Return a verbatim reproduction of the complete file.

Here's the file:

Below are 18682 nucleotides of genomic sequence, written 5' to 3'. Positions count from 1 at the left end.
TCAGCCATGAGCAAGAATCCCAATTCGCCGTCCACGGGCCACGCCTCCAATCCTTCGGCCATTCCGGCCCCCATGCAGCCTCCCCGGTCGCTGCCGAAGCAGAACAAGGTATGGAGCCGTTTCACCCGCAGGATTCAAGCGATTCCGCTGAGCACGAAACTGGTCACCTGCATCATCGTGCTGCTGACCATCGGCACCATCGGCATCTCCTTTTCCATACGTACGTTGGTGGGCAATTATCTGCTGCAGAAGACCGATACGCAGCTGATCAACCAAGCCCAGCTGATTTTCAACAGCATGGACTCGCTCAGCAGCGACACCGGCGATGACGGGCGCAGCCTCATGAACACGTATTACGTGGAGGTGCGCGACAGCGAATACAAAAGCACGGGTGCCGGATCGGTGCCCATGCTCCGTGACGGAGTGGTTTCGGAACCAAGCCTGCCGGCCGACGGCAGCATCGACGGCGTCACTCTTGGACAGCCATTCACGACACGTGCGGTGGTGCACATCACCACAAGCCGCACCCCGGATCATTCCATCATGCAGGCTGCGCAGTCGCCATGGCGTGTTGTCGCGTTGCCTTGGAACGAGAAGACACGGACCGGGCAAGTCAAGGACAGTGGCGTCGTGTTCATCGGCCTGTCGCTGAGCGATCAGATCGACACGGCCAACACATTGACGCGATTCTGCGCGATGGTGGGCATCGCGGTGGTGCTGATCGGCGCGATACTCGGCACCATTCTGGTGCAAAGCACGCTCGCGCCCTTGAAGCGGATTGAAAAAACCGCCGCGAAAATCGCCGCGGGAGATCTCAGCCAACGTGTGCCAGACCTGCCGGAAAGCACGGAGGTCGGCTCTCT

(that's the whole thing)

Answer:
Below are 18682 nucleotides of genomic sequence, written 5' to 3'. Positions count from 1 at the left end.
TCAGCCATGAGCAAGAATCCCAATTCGCCGTCCACGGGCCACGCCTCCAATCCTTCGGCCATTCCGGCCCCCATGCAGCCTCCCCGGTCGCTGCCGAAGCAGAACAAGGTATGGAGCCGTTTCACCCGCAGGATTCAAGCGATTCCGCTGAGCACGAAACTGGTCACCTGCATCATCGTGCTGCTGACCATCGGCACCATCGGCATCTCCTTTTCCATACGTACGTTGGTGGGCAATTATCTGCTGCAGAAGACCGATACGCAGCTGATCAACCAAGCCCAGCTGATTTTCAACAGCATGGACTCGCTCAGCAGCGACACCGGCGATGACGGGCGCAGCCTCATGAACACGTATTACGTGGAGGTGCGCGACAGCGAATACAAAAGCACGGGTGCCGGATCGGTGCCCATGCTCCGTGACGGAGTGGTTTCGGAACCAAGCCTGCCGGCCGACGGCAGCATCGACGGCGTCACTCTTGGACAGCCATTCACGACACGTGCGGTGGTGCACATCACCACAAGCCGCACCCCGGATCATTCCATCATGCAGGCTGCGCAGTCGCCATGGCGTGTTGTCGCGTTGCCTTGGAACGAGAAGACACGGACCGGGCAAGTCAAGGACAGTGGCGTCGTGTTCATCGGCCTGTCGCTGAGCGATCAGATCGACACGGCCAACACATTGACGCGATTCTGCGCGATGGTGGGCATCGCGGTGGTGCTGATCGGCGCGATACTCGGCACCATTCTGGTGCAAAGCACGCTCGCGCCCTTGAAGCGGATTGAAAAAACCGCCGCGAAAATCGCCGCGGGAGATCTCAGCCAACGTGTGCCAGACCTGCCGGAAAGCACGGAGGTCGGCTCTCT